This very rare book “The Jim Clark Story: I Saw Selma Raped” was written by Sheriff Jim Clark in 1966, one year after the infamous “Bloody Sunday” event where, as Sheriff of Selma, Alabama, he oversaw the beatings of men, women, and children who were engaged in a peaceful Voting Rights march.
I have never seen this book anywhere else. When I first acquired it through auction, I was contacted by buyers who missed the auction and were very serious about buying it from me at a substantial profit.
Paperback, 114 pages.
In 1964 and 1965, the Student Nonviolent Coordinating Committee engaged in a voters drive in Dallas County, of which Selma is the seat. Clark was sheriff of Selma, and vocally opposed to racial integration, wearing a button reading “Never” (integrate). Clark wore military style clothing, and carried a cattle prod in addition to his pistol and club.
In response to the voters drive, Clark recruited a horse mounted posse of Ku Klux Klan members and supporters. Together with the Highway Patrolmen of Albert J. Lingo, the posse was intended to “operate … as a mobile anti-civil rights force”, and appeared at several Alabama towns outside of Clark’s jurisdiction to assault and threaten civil rights workers.
In Selma, the SNCC campaign was met with violence and intimidation by Clark, who waited at the entrance to the county courthouse, beating and arresting registrants at the slightest provocation. At one point, Clark mass arrested around 300 students who were holding a silent protest outside the courthouse, force marching them with cattle prods to a detention centre three miles away. By 1965, only 300 of the city’s 15,000 potential black voters were registered.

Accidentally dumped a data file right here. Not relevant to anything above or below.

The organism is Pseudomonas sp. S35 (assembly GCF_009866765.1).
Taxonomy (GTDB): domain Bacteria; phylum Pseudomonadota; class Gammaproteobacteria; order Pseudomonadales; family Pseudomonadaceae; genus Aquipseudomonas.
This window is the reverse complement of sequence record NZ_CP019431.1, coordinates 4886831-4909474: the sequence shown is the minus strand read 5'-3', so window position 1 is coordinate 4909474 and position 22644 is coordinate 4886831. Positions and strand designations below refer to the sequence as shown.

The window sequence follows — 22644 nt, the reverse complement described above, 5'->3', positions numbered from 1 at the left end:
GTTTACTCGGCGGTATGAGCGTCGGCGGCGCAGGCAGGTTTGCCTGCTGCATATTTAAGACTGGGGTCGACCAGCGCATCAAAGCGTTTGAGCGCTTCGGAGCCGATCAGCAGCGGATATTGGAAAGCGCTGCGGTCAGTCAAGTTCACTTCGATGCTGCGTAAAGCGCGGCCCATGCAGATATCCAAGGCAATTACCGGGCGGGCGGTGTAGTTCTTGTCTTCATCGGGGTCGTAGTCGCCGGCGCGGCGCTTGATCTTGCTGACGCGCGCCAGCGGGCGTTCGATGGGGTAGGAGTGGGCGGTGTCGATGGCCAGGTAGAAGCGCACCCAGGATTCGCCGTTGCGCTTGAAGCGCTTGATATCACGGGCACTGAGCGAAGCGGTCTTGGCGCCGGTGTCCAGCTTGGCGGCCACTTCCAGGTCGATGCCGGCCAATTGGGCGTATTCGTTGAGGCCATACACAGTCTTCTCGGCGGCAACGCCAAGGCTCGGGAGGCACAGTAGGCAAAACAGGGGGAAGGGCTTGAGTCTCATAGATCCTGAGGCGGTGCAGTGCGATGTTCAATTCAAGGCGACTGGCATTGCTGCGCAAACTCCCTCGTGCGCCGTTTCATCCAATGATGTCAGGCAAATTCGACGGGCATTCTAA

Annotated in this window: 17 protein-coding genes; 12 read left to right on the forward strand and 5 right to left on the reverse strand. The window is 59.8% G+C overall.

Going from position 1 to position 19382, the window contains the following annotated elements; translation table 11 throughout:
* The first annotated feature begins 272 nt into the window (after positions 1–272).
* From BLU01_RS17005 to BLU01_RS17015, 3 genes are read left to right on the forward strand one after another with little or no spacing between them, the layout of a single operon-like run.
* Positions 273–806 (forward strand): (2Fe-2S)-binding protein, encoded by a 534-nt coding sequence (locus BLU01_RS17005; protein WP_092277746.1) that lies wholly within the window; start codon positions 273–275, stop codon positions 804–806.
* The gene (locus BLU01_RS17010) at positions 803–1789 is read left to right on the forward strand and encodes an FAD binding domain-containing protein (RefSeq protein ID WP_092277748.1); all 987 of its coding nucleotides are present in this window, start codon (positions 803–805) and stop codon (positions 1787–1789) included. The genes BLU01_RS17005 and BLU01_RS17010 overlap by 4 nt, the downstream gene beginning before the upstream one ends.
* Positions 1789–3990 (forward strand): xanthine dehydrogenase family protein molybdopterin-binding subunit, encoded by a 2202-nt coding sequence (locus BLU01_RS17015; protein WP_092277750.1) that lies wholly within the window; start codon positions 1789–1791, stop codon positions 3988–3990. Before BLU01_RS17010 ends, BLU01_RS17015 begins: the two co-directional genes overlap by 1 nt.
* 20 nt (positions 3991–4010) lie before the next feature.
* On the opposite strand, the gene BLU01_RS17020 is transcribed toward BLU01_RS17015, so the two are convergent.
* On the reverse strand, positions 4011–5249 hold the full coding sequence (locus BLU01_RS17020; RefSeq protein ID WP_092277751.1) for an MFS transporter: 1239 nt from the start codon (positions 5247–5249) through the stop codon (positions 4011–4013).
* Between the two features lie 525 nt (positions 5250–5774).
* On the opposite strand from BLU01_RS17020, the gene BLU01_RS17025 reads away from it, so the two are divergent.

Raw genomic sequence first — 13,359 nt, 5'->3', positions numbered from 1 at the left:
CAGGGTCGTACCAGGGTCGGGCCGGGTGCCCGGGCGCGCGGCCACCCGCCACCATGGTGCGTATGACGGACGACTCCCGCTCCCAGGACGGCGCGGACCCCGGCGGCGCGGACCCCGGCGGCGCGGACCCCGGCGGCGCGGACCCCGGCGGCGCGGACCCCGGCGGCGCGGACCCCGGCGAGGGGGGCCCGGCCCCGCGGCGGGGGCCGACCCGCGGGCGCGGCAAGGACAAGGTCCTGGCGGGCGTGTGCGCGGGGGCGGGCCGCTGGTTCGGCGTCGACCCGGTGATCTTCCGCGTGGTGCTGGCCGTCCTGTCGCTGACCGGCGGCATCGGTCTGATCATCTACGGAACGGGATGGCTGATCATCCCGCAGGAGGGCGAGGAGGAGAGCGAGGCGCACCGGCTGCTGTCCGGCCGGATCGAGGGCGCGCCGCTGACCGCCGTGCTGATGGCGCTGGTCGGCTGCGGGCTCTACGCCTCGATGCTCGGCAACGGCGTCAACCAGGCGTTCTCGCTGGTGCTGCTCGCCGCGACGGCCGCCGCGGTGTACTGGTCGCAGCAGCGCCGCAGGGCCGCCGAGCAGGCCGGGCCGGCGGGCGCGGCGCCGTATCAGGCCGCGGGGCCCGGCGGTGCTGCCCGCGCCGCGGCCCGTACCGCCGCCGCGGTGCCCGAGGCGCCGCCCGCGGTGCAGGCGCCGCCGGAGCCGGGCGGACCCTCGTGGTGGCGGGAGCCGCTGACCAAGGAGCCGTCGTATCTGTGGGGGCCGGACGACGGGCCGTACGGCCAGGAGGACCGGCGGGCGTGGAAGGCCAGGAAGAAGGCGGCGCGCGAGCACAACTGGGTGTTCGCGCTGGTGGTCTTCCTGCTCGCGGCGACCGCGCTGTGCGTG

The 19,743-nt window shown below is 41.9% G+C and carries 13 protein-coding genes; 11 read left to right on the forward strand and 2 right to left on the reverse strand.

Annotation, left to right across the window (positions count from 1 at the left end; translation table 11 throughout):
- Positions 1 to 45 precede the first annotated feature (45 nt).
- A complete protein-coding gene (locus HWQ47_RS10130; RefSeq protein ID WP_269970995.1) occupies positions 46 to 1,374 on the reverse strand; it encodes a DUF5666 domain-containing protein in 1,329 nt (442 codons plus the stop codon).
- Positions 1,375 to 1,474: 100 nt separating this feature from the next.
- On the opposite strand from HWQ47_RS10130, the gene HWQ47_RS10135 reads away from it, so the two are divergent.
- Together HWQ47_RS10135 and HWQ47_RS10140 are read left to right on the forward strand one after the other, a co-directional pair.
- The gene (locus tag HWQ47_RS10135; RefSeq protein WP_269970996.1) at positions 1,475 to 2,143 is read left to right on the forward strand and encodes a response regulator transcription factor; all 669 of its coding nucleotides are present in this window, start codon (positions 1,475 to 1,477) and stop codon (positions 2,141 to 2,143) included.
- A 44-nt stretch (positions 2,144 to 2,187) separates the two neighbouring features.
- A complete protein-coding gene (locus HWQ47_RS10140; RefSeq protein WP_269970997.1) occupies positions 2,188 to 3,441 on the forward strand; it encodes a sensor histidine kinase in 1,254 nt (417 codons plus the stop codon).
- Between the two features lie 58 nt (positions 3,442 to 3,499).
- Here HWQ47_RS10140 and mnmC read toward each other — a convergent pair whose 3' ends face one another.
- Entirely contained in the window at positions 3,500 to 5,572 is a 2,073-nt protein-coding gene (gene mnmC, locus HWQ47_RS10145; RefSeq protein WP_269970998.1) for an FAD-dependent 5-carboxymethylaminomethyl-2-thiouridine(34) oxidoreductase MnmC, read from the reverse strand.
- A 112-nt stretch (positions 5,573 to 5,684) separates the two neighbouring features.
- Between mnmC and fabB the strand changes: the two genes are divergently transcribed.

At one SCLC protest, he arrested Amelia Boynton, who was well-respected in the community. Pictures of the arrest, during which the club-wielding Clark pushed Boynton to the ground, ran in the New York Times and the Washington Post. Ralph Abernathy of the SCLC mockingly nominated Clark for honorary membership in the Dallas County Voters’ League “for publicity services rendered.” When Clark heard this on a surveillance tape made of the meeting, “[h]e’d scream bloody murder that he’d never do it again, he wouldn’t fall into that trap again and go out the next day and do the same thing,” said Wilson Baker, director of public safety.
On March 7, 1965, around 600 protesters left Selma. Jim Clark’s officers and posse joined with Alabama state troopers in attacking the protesters on the Edmund Pettus Bridge on the outskirts of Selma in an event that came to be known as “Bloody Sunday”, resulting in the hospitalization of over 60 protesters.That evening, the American Broadcasting Company interrupted the television premiere of Judgment at Nuremberg to show scenes of the violence to around 48 million Americans.Clark manhandled activists such as Amelia Boynton Robinson, Rev. F.D. Reese and Rev. C.T. Vivian in front of news cameras, which gained the incident international coverage. This was a critical event in the United States Congress passing the Voting Rights Act.
In an obituary, the Washington Post noted:
Mr. Clark’s most visible moment came March 7, 1965, at the start of a peaceful voting rights march from Selma to the capital city of Montgomery.
Mr. Clark and his men were stationed near Selma’s Edmund Pettus Bridge. Alabama State Trooper John Cloud ordered the hundreds of marchers to disperse. When they did not, Mr. Clark commanded his mounted “posse” to charge into the crowd. Tear gas heightened the chaos, and protesters were beaten….
Captured on national television, the Bloody Sunday incident spurred widespread revulsion. Even Gov. George C. Wallace, who had earlier sparked a national showdown over a refusal to integrate public schools, reprimanded the state troopers and Mr. Clark.